As plans for the transplant began to firm up, Dr. Bentzen and Grunkemeyer traveled to Jackson in the weeks prior to the release to check the status of the trapping effort.
“It is my personal opinion the reason this plant was so successful was the method in which it was handled by Mr. (Warren) Allred of Pittman-Robertson and the Wyoming Game and Fish Commission men who took care of them after their capture and while they were in captivity,” Grunkemeyer wrote. “I saw them while in Jackson this spring and no baby ever received more protective care than those nine (one of the animals escaped before transport) ungainly critters. Doc Bentzen and I almost had to have a warrant just to get a peek at them. It was that kind of care that made possible the delivery of them to us in the Big Horn area.”
The transplant was deemed a success, and a transplant of eight more moose — two adult bulls, four cows, one female calf and one male calf — took place in March 1950 on the Tud Smith Ranch west of Buffalo.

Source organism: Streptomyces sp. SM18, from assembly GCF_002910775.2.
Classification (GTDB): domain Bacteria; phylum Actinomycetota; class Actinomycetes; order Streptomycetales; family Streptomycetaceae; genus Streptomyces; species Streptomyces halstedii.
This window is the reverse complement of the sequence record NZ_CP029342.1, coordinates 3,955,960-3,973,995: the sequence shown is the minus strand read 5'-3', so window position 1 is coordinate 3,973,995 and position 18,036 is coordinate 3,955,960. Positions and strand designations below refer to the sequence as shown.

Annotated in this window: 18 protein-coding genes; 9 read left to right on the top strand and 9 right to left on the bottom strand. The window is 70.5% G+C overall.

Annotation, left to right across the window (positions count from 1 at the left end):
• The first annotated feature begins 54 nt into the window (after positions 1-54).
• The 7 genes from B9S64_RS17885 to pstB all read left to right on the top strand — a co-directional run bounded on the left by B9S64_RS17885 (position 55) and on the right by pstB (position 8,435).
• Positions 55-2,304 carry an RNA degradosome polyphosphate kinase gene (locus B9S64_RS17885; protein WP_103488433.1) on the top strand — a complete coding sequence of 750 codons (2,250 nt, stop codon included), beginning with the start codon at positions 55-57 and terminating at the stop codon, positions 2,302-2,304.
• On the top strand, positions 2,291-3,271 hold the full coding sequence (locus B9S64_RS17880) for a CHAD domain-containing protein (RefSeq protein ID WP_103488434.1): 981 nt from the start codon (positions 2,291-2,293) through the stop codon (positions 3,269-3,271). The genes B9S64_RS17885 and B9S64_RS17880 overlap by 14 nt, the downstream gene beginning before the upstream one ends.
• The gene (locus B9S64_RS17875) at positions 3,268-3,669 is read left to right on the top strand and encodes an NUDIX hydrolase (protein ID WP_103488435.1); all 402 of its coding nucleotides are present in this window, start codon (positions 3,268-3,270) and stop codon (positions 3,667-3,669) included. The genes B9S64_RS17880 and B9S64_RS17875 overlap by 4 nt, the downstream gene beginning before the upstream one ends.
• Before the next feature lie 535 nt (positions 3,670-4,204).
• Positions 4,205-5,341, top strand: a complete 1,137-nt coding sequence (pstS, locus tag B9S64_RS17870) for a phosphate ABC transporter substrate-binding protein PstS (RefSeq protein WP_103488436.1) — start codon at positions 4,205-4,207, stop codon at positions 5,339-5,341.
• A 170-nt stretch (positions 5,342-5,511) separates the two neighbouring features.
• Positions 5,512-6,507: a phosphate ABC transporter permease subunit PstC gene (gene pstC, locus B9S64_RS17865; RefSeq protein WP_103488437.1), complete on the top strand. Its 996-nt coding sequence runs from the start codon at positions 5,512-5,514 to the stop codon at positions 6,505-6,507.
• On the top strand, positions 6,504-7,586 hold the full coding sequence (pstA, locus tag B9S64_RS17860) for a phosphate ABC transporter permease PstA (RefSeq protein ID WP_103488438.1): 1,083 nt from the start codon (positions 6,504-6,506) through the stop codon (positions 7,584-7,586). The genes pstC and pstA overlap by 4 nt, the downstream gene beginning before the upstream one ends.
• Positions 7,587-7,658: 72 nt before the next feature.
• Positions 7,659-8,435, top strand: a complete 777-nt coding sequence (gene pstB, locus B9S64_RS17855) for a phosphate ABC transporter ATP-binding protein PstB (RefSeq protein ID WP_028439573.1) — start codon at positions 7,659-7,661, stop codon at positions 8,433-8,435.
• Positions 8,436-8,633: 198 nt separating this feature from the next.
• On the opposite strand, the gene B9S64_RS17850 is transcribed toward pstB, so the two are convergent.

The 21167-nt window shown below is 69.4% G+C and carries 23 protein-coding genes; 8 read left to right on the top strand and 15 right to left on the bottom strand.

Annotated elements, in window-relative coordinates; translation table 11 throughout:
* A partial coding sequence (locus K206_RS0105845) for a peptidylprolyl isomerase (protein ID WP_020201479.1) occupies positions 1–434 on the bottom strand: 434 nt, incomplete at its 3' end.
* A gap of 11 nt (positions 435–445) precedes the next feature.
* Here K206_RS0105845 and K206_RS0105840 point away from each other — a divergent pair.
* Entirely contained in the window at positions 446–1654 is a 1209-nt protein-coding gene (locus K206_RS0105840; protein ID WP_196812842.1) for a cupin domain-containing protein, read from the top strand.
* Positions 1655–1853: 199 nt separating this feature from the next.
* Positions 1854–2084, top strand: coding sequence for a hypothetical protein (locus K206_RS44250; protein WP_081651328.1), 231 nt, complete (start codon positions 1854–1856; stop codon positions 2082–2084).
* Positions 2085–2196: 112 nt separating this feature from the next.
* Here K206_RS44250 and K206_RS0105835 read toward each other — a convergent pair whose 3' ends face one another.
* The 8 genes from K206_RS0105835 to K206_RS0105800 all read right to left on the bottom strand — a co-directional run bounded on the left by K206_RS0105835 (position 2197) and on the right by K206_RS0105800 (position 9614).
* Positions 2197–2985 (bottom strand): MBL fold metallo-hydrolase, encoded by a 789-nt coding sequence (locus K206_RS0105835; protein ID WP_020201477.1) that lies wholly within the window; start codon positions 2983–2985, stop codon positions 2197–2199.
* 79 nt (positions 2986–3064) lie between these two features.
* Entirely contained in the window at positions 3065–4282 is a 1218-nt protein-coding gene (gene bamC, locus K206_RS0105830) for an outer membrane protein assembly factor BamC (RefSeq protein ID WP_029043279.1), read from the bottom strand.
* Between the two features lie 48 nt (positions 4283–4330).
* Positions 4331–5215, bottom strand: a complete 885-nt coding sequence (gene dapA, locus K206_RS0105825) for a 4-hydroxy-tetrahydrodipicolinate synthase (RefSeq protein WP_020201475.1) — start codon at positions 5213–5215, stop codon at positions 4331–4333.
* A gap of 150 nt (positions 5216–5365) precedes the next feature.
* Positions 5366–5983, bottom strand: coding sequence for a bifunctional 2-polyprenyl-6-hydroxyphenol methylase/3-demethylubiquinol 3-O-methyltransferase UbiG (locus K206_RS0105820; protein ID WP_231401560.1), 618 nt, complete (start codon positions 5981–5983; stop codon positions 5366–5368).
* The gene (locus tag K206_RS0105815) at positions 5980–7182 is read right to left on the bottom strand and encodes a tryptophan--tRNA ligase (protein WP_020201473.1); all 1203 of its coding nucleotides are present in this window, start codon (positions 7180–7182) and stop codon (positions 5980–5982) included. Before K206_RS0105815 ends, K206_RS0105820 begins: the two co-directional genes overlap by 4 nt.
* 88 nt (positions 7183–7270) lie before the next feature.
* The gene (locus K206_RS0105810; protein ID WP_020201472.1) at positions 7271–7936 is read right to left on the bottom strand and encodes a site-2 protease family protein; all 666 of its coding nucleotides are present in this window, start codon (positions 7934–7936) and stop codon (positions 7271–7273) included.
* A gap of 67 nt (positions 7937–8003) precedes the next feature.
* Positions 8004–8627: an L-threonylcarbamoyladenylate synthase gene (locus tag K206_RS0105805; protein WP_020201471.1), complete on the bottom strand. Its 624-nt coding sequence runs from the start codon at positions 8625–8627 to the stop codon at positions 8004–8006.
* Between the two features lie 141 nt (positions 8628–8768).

Even as he cheered the first two transplants, Grunkemeyer was concerned about the safety of the moose during the fall hunting season. No moose hunting permits were expected to be issued for several years, but Grunkemeyer feared that elk hunters, unaccustomed to having to distinguish between moose and elk, might accidentally shoot one.
“The game and fish department and the Sheridan County Sportsmen’s Association have spent a lot of money and time so that we could have moose in the Big Horns [sic],” he wrote in October 1948. “…it would be a dirty shame to lose a single one of the eight because of some careless hunter’s itchy trigger finger. If nothing happens to them, in a few years we will have a good stand of the animals and maybe our children will see the day that they can legally take one during hunting season. I think that’s worth being careful for.”